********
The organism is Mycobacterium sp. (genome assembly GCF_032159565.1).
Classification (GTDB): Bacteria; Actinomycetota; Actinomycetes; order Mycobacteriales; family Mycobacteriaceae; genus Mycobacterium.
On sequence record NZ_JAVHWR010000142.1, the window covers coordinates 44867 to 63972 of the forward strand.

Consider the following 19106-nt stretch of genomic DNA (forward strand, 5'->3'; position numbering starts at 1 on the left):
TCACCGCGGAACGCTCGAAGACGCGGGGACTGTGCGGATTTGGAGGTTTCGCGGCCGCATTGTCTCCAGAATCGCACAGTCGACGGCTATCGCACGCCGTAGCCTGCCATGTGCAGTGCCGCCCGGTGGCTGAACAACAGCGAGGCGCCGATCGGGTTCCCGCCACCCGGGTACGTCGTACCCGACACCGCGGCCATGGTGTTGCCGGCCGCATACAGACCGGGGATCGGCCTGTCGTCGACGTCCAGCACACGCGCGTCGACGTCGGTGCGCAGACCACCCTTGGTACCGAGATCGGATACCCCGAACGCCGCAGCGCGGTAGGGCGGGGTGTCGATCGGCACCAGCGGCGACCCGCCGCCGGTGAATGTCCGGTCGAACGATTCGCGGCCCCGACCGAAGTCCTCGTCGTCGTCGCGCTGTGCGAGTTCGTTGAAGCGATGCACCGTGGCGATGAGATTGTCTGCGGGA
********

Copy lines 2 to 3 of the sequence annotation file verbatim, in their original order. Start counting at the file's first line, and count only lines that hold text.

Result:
Classification (GTDB): Bacteria; Actinomycetota; Actinomycetes; order Mycobacteriales; family Mycobacteriaceae; genus Mycobacterium.
On sequence record NZ_JAVHWR010000142.1, the window covers coordinates 44867 to 63972 of the forward strand.